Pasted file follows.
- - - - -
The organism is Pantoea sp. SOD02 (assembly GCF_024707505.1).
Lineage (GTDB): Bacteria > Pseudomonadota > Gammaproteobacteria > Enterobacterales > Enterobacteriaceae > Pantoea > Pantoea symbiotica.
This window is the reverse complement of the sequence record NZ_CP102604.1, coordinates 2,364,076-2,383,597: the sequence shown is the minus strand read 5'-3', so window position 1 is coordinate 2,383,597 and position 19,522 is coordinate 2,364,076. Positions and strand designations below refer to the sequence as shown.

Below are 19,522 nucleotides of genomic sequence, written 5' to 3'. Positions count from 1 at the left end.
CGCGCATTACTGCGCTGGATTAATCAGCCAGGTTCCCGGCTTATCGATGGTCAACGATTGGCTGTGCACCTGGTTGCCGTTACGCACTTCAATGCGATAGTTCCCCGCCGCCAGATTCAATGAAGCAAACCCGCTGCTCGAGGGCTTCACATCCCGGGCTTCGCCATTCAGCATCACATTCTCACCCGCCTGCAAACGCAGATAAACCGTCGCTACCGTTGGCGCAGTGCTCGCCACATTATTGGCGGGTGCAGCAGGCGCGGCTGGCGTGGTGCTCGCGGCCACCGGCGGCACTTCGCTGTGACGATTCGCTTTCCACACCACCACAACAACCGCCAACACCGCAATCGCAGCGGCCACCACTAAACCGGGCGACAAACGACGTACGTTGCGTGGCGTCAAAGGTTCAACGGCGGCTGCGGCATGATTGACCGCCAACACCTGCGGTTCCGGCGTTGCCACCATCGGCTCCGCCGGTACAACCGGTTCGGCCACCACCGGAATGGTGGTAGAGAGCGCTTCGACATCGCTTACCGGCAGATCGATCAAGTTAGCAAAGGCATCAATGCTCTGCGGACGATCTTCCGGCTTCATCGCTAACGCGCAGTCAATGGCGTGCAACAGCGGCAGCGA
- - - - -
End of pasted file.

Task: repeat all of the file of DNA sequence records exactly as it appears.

The organism is Pantoea sp. SOD02 (assembly GCF_024707505.1).
Lineage (GTDB): Bacteria > Pseudomonadota > Gammaproteobacteria > Enterobacterales > Enterobacteriaceae > Pantoea > Pantoea symbiotica.
This window is the reverse complement of the sequence record NZ_CP102604.1, coordinates 2,364,076-2,383,597: the sequence shown is the minus strand read 5'-3', so window position 1 is coordinate 2,383,597 and position 19,522 is coordinate 2,364,076. Positions and strand designations below refer to the sequence as shown.

Below are 19,522 nucleotides of genomic sequence, written 5' to 3'. Positions count from 1 at the left end.
CGCGCATTACTGCGCTGGATTAATCAGCCAGGTTCCCGGCTTATCGATGGTCAACGATTGGCTGTGCACCTGGTTGCCGTTACGCACTTCAATGCGATAGTTCCCCGCCGCCAGATTCAATGAAGCAAACCCGCTGCTCGAGGGCTTCACATCCCGGGCTTCGCCATTCAGCATCACATTCTCACCCGCCTGCAAACGCAGATAAACCGTCGCTACCGTTGGCGCAGTGCTCGCCACATTATTGGCGGGTGCAGCAGGCGCGGCTGGCGTGGTGCTCGCGGCCACCGGCGGCACTTCGCTGTGACGATTCGCTTTCCACACCACCACAACAACCGCCAACACCGCAATCGCAGCGGCCACCACTAAACCGGGCGACAAACGACGTACGTTGCGTGGCGTCAAAGGTTCAACGGCGGCTGCGGCATGATTGACCGCCAACACCTGCGGTTCCGGCGTTGCCACCATCGGCTCCGCCGGTACAACCGGTTCGGCCACCACCGGAATGGTGGTAGAGAGCGCTTCGACATCGCTTACCGGCAGATCGATCAAGTTAGCAAAGGCATCAATGCTCTGCGGACGATCTTCCGGCTTCATCGCTAACGCGCAGTCAATGGCGTGCAACAGCGGCAGCGA